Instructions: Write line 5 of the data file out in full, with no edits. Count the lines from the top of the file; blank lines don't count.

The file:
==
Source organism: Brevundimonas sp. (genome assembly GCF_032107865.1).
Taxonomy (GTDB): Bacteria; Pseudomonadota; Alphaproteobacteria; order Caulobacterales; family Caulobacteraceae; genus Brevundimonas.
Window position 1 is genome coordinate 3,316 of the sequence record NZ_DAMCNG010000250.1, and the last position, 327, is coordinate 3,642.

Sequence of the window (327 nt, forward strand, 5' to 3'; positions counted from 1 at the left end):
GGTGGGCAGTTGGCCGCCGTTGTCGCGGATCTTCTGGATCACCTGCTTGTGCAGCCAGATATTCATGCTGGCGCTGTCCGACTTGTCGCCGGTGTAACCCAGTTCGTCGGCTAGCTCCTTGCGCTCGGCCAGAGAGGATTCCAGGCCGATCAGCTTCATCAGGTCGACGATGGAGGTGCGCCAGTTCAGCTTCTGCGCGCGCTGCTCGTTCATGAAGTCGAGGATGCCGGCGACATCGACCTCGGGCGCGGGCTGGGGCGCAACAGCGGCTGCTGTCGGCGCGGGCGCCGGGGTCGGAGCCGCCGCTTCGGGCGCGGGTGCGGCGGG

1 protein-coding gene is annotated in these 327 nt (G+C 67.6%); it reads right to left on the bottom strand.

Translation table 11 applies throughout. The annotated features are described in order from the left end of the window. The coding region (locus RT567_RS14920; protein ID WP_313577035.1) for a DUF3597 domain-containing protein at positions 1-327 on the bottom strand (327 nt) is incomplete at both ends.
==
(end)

GGTGGGCAGTTGGCCGCCGTTGTCGCGGATCTTCTGGATCACCTGCTTGTGCAGCCAGATATTCATGCTGGCGCTGTCCGACTTGTCGCCGGTGTAACCCAGTTCGTCGGCTAGCTCCTTGCGCTCGGCCAGAGAGGATTCCAGGCCGATCAGCTTCATCAGGTCGACGATGGAGGTGCGCCAGTTCAGCTTCTGCGCGCGCTGCTCGTTCATGAAGTCGAGGATGCCGGCGACATCGACCTCGGGCGCGGGCTGGGGCGCAACAGCGGCTGCTGTCGGCGCGGGCGCCGGGGTCGGAGCCGCCGCTTCGGGCGCGGGTGCGGCGGG